The Secretariat, headed by the Secretary-General, consists of an international staff working at the United Nations Headquarters in New York, and all over the world. It carries out the day-to-day work of the Organization. Its duties are as varied as the problems dealt with by the United Nations. These range from administering peacekeeping operations to mediating international disputes or surveying social and economic trends and problems. The Secretariat is responsible for servicing the other organs of the United Nations and administering the programmes and policies laid down by them.
Who it serves
The United Nations Headquarters was designed to serve four major groups: delegations, who represent the 192 current Member States and who send more than 5,000 persons to New York each year for the annual sessions of the General Assembly; the international staff or Secretariat, numbering about 5,478 persons in New York; visitors, estimated at about 1 million in 2007; and journalists, close to 2,000 of whom are permanently accredited while nearly 5,000 are present during major meetings. There are also more than 3,000 non-governmental organizations accredited to the United Nations, many of whom attend meetings at Headquarters. The aggregate annual income to New York resulting from the UN presence is estimated at $3.3 billion.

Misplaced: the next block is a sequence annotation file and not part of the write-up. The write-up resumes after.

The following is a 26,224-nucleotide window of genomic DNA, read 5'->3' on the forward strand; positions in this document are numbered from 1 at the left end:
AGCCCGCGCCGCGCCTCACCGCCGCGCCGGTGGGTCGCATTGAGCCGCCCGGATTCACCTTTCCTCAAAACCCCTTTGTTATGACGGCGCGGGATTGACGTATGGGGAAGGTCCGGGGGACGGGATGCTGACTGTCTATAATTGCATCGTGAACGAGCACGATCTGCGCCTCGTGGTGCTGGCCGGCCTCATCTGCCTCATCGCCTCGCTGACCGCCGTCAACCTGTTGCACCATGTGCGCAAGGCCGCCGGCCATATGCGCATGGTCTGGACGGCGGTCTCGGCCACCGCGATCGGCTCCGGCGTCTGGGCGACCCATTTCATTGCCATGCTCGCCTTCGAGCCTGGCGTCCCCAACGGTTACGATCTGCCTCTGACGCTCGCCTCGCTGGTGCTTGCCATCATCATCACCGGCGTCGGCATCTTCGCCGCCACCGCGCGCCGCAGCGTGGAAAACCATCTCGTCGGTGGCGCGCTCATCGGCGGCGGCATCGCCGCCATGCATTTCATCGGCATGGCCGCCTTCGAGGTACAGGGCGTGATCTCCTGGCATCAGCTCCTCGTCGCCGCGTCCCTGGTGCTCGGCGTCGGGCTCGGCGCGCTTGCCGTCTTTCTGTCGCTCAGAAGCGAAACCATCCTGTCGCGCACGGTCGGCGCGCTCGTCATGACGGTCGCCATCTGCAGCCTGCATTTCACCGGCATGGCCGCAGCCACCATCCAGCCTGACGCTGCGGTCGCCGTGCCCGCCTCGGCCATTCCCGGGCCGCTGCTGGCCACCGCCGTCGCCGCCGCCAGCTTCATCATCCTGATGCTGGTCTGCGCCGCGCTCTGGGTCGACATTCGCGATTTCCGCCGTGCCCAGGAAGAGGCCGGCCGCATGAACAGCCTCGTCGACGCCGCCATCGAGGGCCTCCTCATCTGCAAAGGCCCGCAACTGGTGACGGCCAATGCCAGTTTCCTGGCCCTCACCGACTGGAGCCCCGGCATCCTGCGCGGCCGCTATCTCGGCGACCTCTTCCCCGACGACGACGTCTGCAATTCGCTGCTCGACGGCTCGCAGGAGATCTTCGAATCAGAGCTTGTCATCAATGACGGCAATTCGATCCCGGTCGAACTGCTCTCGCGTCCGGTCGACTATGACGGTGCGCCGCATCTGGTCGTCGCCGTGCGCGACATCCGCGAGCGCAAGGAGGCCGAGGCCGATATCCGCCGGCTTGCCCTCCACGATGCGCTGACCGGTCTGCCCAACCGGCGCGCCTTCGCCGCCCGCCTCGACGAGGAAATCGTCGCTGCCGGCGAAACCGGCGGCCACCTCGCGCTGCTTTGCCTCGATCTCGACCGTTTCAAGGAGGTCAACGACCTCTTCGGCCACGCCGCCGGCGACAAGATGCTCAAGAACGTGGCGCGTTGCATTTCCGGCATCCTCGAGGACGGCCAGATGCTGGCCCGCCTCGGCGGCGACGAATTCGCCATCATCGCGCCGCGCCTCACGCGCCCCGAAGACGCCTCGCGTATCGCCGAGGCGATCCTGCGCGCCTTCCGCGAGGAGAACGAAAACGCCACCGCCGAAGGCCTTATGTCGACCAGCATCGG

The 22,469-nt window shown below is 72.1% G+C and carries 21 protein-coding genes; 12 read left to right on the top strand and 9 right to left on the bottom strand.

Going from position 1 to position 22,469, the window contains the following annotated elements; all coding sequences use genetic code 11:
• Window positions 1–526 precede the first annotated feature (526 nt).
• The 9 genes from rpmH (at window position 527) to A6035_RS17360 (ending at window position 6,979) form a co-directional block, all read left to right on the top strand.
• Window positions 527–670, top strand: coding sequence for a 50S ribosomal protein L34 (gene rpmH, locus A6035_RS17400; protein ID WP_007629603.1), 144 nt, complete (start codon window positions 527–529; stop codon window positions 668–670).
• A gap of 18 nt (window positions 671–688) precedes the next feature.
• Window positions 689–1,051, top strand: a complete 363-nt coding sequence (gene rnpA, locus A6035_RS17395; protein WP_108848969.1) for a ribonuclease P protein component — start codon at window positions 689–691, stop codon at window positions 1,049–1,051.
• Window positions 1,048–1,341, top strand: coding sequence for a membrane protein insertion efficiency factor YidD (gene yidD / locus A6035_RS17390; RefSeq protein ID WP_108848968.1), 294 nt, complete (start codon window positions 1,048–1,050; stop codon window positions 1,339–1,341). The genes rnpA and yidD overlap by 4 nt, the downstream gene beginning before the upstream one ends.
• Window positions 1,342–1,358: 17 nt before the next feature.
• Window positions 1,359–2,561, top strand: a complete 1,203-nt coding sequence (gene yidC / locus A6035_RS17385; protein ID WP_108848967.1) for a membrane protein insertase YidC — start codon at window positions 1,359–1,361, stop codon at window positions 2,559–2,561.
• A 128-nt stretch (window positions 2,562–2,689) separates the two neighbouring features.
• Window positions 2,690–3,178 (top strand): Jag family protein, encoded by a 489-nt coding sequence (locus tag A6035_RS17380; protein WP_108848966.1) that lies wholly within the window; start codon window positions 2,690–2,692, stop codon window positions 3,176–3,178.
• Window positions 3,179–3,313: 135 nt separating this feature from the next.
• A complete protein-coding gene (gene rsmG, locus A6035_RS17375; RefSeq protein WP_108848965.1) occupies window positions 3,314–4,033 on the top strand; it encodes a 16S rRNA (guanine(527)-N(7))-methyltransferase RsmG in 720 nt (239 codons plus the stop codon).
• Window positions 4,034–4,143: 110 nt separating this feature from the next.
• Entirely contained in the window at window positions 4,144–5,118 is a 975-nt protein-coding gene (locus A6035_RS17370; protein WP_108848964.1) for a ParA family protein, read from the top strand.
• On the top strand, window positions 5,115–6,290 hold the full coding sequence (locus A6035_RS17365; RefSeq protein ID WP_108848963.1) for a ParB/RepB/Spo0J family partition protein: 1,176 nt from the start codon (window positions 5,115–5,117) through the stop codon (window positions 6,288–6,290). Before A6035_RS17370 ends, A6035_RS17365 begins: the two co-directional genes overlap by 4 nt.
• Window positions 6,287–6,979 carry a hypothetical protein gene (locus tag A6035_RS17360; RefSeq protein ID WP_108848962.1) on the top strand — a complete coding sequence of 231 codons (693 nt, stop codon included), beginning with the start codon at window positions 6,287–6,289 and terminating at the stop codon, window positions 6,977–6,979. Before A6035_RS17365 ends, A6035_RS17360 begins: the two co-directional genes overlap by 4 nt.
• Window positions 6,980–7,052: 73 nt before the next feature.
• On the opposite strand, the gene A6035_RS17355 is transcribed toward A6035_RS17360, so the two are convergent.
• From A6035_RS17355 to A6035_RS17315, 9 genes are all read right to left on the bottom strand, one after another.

To gather and prepare background information on various problems so that the government delegates can study the facts and make their recommendations;
To help carry out the decisions of the United Nations;
To organize international conferences;
To interpret speeches and translate documents into the UN’s official languages.
The Secretary-General is the chief officer of the United Nations. He or she is assisted by a staff of international civil servants. Unlike diplomats, who represent a particular country, the civil servants work for all 192 Member countries and take their orders not from governments, but from the Secretary-General.